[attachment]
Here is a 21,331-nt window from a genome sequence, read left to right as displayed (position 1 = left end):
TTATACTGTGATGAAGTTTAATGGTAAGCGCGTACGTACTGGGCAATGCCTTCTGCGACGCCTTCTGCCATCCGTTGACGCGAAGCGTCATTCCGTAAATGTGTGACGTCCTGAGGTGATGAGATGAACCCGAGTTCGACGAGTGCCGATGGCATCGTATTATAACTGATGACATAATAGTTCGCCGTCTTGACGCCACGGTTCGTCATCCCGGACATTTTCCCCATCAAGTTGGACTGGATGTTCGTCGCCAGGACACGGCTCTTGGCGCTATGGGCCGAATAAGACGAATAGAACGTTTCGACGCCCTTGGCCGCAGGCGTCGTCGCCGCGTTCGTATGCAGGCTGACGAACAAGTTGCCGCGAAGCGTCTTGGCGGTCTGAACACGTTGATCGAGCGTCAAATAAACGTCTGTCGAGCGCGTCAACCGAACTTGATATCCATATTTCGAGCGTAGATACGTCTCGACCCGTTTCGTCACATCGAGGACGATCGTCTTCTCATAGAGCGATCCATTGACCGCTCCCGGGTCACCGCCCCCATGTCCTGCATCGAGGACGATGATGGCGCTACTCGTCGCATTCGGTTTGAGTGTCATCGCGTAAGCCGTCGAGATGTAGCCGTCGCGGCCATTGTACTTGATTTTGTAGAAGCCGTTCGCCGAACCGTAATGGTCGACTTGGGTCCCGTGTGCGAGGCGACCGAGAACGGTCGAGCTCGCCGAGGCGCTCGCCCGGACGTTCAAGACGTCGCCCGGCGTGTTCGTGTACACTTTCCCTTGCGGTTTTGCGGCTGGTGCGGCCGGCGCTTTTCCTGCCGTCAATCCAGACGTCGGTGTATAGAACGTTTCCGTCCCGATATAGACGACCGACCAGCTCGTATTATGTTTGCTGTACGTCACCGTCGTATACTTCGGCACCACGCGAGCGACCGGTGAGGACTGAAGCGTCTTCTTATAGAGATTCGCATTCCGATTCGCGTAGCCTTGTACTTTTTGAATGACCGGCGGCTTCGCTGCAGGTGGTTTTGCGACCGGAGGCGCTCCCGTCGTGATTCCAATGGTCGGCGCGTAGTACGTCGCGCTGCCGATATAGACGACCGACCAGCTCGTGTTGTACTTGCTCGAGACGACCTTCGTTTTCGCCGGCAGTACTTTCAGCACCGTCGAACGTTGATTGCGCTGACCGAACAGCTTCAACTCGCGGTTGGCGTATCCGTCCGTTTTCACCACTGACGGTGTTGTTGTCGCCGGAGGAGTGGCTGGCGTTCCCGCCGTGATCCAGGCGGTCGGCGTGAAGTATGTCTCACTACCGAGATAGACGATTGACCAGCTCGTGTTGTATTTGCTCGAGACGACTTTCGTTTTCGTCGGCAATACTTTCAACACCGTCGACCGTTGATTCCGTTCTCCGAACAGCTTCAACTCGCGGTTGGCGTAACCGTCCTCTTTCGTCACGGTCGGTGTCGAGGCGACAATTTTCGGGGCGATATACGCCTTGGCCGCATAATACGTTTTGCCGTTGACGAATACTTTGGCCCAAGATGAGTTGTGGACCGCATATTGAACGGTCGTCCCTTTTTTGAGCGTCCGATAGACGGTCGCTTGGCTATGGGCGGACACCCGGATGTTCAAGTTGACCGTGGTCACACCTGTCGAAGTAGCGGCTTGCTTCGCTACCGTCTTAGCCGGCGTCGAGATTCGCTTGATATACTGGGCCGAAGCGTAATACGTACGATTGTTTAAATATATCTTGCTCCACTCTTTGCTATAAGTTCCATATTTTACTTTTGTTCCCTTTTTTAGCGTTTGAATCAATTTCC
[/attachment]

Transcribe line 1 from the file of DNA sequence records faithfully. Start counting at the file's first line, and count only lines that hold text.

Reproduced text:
Here is a 21,331-nt window from a genome sequence, read left to right as displayed (position 1 = left end):